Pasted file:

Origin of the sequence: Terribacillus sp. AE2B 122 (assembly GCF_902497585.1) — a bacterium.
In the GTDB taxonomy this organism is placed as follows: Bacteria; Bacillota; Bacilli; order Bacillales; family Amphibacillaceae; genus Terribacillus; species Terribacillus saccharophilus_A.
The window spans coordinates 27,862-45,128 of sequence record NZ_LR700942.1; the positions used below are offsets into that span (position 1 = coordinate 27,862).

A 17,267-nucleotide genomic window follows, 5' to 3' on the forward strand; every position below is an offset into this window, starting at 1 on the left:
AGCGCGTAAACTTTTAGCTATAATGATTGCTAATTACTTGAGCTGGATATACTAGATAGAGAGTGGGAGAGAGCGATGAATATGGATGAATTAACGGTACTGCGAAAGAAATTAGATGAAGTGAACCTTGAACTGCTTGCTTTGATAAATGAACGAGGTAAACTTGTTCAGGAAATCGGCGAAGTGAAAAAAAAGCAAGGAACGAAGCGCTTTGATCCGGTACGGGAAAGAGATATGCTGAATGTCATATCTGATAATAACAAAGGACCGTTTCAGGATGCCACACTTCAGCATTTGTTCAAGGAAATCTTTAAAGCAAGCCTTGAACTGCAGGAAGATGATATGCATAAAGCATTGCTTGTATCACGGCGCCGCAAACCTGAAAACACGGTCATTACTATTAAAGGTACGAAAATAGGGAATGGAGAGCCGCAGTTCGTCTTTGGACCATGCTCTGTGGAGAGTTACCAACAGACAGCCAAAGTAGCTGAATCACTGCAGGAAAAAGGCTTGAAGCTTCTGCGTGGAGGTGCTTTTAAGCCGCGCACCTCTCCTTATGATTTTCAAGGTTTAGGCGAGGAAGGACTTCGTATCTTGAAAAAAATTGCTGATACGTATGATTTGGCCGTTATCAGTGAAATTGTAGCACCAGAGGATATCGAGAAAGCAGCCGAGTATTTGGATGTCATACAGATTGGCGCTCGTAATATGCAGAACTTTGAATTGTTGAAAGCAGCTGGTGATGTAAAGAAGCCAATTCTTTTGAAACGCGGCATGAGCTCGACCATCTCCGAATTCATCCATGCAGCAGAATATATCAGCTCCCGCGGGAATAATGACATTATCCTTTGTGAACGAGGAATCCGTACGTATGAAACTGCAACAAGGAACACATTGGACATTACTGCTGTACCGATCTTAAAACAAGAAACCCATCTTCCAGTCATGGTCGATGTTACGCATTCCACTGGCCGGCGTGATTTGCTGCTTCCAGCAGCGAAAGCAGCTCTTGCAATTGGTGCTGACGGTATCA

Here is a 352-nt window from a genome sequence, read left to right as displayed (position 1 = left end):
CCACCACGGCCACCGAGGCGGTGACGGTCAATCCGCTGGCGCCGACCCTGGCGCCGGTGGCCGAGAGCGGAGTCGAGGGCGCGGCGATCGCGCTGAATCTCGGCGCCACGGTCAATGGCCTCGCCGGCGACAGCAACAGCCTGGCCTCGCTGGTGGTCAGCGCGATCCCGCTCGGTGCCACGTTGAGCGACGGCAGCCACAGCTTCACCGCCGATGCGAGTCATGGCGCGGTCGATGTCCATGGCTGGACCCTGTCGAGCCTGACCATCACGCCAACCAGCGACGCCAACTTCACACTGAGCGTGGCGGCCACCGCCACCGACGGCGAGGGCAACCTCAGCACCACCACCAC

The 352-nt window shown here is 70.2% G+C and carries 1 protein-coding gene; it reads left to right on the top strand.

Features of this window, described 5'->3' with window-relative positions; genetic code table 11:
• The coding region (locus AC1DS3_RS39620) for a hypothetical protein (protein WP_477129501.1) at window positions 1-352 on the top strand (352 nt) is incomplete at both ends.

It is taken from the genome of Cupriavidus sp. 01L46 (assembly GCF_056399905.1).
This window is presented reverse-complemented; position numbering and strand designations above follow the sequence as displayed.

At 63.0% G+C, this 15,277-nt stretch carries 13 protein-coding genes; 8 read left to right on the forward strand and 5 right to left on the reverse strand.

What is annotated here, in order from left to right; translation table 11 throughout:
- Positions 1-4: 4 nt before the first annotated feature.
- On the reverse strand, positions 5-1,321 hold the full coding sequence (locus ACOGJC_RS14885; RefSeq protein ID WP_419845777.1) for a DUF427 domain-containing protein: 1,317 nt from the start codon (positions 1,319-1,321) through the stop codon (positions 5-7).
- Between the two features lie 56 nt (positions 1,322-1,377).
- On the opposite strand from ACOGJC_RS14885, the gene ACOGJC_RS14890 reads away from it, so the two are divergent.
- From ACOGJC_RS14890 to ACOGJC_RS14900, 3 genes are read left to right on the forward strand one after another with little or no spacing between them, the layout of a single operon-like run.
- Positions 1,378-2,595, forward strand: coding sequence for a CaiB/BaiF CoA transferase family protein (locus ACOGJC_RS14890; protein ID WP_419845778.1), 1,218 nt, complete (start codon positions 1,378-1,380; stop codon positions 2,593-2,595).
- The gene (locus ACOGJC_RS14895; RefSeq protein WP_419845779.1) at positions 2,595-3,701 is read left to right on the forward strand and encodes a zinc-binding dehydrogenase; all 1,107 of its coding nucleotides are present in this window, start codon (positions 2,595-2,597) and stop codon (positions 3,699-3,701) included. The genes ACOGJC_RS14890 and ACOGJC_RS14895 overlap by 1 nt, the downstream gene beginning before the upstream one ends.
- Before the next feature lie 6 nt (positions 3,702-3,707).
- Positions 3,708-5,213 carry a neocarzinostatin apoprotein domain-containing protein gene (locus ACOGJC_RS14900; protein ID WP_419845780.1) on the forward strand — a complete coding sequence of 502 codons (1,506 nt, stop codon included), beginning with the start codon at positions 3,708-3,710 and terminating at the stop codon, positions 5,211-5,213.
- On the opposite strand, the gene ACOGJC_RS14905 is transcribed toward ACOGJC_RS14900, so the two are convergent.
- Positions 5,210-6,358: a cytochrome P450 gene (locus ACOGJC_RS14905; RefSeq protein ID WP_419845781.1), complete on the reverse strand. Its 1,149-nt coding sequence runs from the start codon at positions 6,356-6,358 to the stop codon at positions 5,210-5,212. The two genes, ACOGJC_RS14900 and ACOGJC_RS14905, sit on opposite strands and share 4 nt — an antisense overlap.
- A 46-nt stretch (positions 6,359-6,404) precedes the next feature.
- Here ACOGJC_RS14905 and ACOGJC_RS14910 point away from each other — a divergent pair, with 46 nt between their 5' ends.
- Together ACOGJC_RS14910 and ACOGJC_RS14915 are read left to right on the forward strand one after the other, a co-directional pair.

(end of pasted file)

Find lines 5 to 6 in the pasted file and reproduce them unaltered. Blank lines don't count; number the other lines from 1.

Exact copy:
AGCGCGTAAACTTTTAGCTATAATGATTGCTAATTACTTGAGCTGGATATACTAGATAGAGAGTGGGAGAGAGCGATGAATATGGATGAATTAACGGTACTGCGAAAGAAATTAGATGAAGTGAACCTTGAACTGCTTGCTTTGATAAATGAACGAGGTAAACTTGTTCAGGAAATCGGCGAAGTGAAAAAAAAGCAAGGAACGAAGCGCTTTGATCCGGTACGGGAAAGAGATATGCTGAATGTCATATCTGATAATAACAAAGGACCGTTTCAGGATGCCACACTTCAGCATTTGTTCAAGGAAATCTTTAAAGCAAGCCTTGAACTGCAGGAAGATGATATGCATAAAGCATTGCTTGTATCACGGCGCCGCAAACCTGAAAACACGGTCATTACTATTAAAGGTACGAAAATAGGGAATGGAGAGCCGCAGTTCGTCTTTGGACCATGCTCTGTGGAGAGTTACCAACAGACAGCCAAAGTAGCTGAATCACTGCAGGAAAAAGGCTTGAAGCTTCTGCGTGGAGGTGCTTTTAAGCCGCGCACCTCTCCTTATGATTTTCAAGGTTTAGGCGAGGAAGGACTTCGTATCTTGAAAAAAATTGCTGATACGTATGATTTGGCCGTTATCAGTGAAATTGTAGCACCAGAGGATATCGAGAAAGCAGCCGAGTATTTGGATGTCATACAGATTGGCGCTCGTAATATGCAGAACTTTGAATTGTTGAAAGCAGCTGGTGATGTAAAGAAGCCAATTCTTTTGAAACGCGGCATGAGCTCGACCATCTCCGAATTCATCCATGCAGCAGAATATATCAGCTCCCGCGGGAATAATGACATTATCCTTTGTGAACGAGGAATCCGTACGTATGAAACTGCAACAAGGAACACATTGGACATTACTGCTGTACCGATCTTAAAACAAGAAACCCATCTTCCAGTCATGGTCGATGTTACGCATTCCACTGGCCGGCGTGATTTGCTGCTTCCAGCAGCGAAAGCAGCTCTTGCAATTGGTGCTGACGGTATCA

Here is a 352-nt window from a genome sequence, read left to right as displayed (position 1 = left end):